You might have seen some of the sales circulars and articles floating around, but I thought I would round up a few of the savings concerning e-reading-related matters. The sales kick in at various times over the holiday season, but at least some of them (such as the Fire HD 10 tablet for $100) started today.
(Check before you buy, and if you don’t see the right price yet, wait for it.)
- Echo Dot: $29.99 ($20 off)
- All-New Echo: $79.99 ($20 off)
- Echo Plus: $119.99 ($30 off)
- Amazon Tap: $79.99 ($50 off)
- Amazon Cloud Cam: $99.99 ($20 off)
- Fire 7 Kids Edition: $69.99 ($30 off), or two for $129.98 (an additional $10 off)
- Fire HD 8 Kids Edition: $89.99 ($40 off), or two for $169.98 (an additional $10 off)
- Fire HD 10: $99.99 ($50 off)
- Fire HD 8: $49.99 ($30 off)
- Kindle Paperwhite: $89.99 ($30 off)
- Kindle: $49.99 ($30 off)
- Kindle for Kids Bundle: $69.99 ($30 off)
- Fire TV Stick with Alexa Voice Remote: $24.99 ($15 off)
Amazon is also offering some kind of four-year early shopping window for customers who use Alexa voice assistant; that begins at 5 p.m. Pacific on Wednesday, November 22.
Another sale price I noticed is that Amazon’s marked $30 off the Motorola Moto X4 that I’ve been eying for my Google Project Fi service, bringing it down to $299.99. That’s tempting enough I might just go ahead and pull the trigger on it.
Some of those prices are terrific. If I weren’t having to drop $300 on a new phone, I’d certainly be snapping up that Fire HD 10. I’ve used the Fire HD 8 for a few weeks and find it to be the perfect size of tablet for carrying around in my backpack to surf the net and watch movies on in my spare moments.
Of course, these are far from the only good deals Amazon is offering on electronics and other items this season. But these are the ones e-book readers might find most attractive.
Not me. I’ve become a tech minimalist. Technology is too useful to waste money on.
1. I’m not replacing my 2012 Mac mini until Apple makes a decent desktop, which emphatically is not their clumsy, made for technophobes, all-in-one iMac. I want a desktop I can repair and upgrade not a silly toy.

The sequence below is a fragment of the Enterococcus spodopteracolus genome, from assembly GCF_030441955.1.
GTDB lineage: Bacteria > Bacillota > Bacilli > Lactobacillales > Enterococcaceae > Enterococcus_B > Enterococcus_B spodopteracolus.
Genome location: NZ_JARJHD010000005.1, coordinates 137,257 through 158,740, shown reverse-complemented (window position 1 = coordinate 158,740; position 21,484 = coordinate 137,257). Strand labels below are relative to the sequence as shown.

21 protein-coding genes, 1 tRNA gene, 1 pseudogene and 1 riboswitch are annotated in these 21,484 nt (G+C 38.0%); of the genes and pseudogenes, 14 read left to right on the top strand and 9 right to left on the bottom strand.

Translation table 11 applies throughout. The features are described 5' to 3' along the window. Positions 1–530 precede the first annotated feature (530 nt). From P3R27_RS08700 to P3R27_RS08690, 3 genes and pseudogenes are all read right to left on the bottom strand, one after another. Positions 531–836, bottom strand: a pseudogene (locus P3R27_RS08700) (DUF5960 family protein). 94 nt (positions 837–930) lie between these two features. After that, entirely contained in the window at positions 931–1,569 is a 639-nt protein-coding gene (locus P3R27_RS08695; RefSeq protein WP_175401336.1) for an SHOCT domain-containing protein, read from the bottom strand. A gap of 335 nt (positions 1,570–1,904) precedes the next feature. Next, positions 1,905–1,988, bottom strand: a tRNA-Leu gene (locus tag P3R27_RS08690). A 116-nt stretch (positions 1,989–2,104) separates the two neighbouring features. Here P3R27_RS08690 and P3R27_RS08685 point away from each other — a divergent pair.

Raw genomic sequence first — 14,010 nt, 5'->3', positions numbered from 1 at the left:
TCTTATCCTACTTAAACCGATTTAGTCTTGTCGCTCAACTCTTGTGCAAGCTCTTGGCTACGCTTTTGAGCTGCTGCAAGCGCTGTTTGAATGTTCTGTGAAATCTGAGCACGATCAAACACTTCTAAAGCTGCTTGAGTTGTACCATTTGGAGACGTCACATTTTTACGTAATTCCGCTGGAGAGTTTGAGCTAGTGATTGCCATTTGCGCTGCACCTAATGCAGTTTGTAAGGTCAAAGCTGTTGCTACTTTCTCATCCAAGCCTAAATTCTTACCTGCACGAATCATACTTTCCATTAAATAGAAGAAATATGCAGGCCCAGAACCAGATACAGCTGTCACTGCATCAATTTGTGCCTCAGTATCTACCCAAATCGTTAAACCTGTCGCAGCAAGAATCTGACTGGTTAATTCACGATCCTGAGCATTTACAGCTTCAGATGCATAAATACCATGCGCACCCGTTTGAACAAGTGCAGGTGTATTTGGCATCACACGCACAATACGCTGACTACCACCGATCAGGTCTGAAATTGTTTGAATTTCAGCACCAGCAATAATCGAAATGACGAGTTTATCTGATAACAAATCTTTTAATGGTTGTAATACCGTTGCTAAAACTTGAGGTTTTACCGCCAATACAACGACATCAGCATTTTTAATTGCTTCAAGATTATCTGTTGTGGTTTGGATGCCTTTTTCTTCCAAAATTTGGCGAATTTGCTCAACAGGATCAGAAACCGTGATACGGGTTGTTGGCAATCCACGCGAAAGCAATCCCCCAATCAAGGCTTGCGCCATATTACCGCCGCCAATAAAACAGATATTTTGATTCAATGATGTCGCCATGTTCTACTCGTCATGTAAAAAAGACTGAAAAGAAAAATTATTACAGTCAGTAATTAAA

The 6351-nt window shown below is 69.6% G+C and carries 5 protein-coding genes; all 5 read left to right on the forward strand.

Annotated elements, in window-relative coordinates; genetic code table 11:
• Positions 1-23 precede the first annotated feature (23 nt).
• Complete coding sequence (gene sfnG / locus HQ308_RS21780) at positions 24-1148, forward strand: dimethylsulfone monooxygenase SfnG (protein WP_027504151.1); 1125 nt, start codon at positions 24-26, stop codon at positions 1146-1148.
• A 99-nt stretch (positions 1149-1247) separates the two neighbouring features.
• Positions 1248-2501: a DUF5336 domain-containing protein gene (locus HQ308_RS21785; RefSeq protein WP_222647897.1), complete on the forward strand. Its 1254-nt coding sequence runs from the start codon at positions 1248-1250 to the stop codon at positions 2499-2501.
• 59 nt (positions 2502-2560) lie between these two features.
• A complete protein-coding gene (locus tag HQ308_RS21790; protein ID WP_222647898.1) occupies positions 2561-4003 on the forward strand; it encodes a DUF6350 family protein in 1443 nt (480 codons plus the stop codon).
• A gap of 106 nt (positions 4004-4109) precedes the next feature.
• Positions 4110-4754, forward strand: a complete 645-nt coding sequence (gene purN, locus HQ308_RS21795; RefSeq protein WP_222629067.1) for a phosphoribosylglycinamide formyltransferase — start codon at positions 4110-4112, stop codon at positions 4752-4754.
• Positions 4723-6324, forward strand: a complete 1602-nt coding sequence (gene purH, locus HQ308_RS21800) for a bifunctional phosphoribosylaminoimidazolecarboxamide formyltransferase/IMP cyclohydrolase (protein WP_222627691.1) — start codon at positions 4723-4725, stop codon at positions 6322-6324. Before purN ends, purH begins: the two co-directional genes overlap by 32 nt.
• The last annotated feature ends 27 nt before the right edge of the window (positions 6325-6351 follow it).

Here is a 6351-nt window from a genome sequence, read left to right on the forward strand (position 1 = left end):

2. I’m not buying a laptop because all I do with one is write in Scrivener and now that there’s a iOS version of that marvelous app, a laptop is unnecessary.
3. Both my iOS devices, an iPad 3 and an iPhone 5, have now slid off the iOS upgrade curve, so some apps won’t run on them. Does that matter? Not at present. When it does, I’ll look for a used or refurb version of the last good iPhone Apple made, the iPhone 6s or 6s+. Selling a smartphone without a headphone jack is a bit like selling a car without wheels. It’s really, really stupid.
4. I’m not upgrading my Kindle 3. First because I hardly ever read on it. Second because I see little reason to clutter my life a series of barely improved Kindles. I stick with a device until its so behind the curve, it’s a pain to use. Then I pay a bit more to get something that can serve multiple uses. What’s the use of a tablet, however cheap, if it doesn’t run Scrivener? Owning a tablet just to read books makes about as much sense as owning one care to go grocery shopping and another to go the the library.
By the way, if you’re a writer and use a Mac, Scrivener just came out with an exceptionally impressive 3.0 update. Scrivener has always been a marvelously adaptable tool for writers but suffered a bit from the just-a-tool syndrome. It worked well but wasn’t pretty. Now it is even more useful and is also gorgeous. After I upgraded it, I thought to myself, “This is what Good Apple was like years ago, creating useful and attractive hardware and software. It is not like the New Apple, which thinks its users are emoticon-obsessed twits with lots of money but no sense.”
There’s also a Windows version of Scrivener that the developer, who now heads a team, promises will eventually catch up with the Mac version. I’ve already mentioned the iOS version but alas, I’ve yet to heard any mention of an Android version. Maybe someday.
If you’re a writer who’s been using a traditional word processor—particularly if you’ve been using Word—you might want to check Scrivener out. There’s a 30-day free trial that’s not 30 days by the calendar but 30 days of actual use.
Why is Scrivener so special? An app like Word tries to do too much and what it’s most intended for, business letters and memos, is poorly suited for writers. Think of it as a Swiss army knife. It does a lot of things poorly. On the other hand, Scrivener is designed by a writer for writers. It’s like one of those marvelous tool cabinets with drawers filled with hundreds of tools perfectly designed for every task.
Don’t let all its features overwhelm you. Master the basic ones, mostly those revolving around the binder/outliner/corkboard and learn the others as they prove useful. Just plunge in and start writing chapters and scenes in any order that strikes your fancy. In Scrivener, rearranging them as your ideas jell is easy.
–Michael W. Perry, Inkling Books